The PNJ4K01F features wavelength characteristics close to human relative spectral sensitivity, enabling control that is close to human-eye response and optimal human sensitivity. This feature, combined with a small-package size and low-power consumption down to 1.4 V min., makes it ideal for applications in small mobile and wearable electronics applications.

Another part series worth noting is the Silicon Labs Si1141, Si1142, and Si1143 proximity/ambient-light sensors with I2C interface (Figure 3). This is a touchless, low-power, reflectance-based, infrared proximity and ambient-light sensor IC featuring a programmable-event interrupt output and including an analog-to-digital converter, integrated high-sensitivity visible and infrared photodiodes, a digital-signal processor, and one, two, or three integrated infrared LED drivers with fifteen selectable drive levels.  

Figure 3: Block diagram of the Si1141/42/43 ambient-light sensor by Silicon Labs.

The sensor yields high performance under a wide dynamic range and a variety of light sources, including direct sunlight, but it can also work under dark-glass covers. It supports multiple-axis proximity motion detection and operates from 1.71 to 3.6 V over a –40 to +85°C temperature range.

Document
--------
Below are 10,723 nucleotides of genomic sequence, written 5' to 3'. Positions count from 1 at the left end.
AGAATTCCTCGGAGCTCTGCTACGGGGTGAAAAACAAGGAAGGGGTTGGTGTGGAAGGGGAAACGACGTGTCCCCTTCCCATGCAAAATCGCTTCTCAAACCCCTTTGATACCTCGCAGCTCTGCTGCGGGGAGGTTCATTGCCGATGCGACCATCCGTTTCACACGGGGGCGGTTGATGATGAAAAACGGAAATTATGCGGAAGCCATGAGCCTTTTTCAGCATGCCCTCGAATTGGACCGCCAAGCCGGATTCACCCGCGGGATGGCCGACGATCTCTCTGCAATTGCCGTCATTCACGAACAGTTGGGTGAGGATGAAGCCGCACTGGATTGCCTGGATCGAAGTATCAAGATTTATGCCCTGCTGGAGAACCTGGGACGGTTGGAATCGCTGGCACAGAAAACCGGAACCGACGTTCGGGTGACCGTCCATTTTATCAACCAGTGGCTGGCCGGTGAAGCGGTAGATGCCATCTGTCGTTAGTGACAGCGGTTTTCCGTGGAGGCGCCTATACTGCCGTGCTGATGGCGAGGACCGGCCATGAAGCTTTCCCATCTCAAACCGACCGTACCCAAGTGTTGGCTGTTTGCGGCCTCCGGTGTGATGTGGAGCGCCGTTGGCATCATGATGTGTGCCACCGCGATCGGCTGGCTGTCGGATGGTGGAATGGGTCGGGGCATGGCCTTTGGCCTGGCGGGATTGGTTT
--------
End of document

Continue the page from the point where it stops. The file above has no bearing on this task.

The photodiode response and associated digital-conversion circuitry provide excellent immunity to artificial-light flicker noise and natural-light flutter noise. With two or more LEDs, the Si1142/43 is capable of supporting multiple-axis proximity motion detection. The Si1141/42/43 devices are provided in a 10-lead 2 x 2 mm QFN package and are capable of operation from 1.71 to 3.6 V over the –40 to +85°C temperature range

Further progress is needed

While advances are impressive and the use of wearable technology has truly moved from consumer fad to the factory floor, all is not completely rosy. There are still challenges including security, standards development, interoperability, and power issues. Input and sensing devices that are extensions of mobile phones, such as wrist-worn keyboards, are relatively low in cost and can be practical alternatives to stand-alone wearables.

Potential solutions now on the drawing boards may solve these issues and with the high volumes promised by broader use in industrial applications the price tag of factory floor wearables and their associated sensors will come down to where they may no longer inhibit widespread usage in industrial settings.

For more information on the parts discussed in this article, use the links provided to access product pages on the Hotenda website.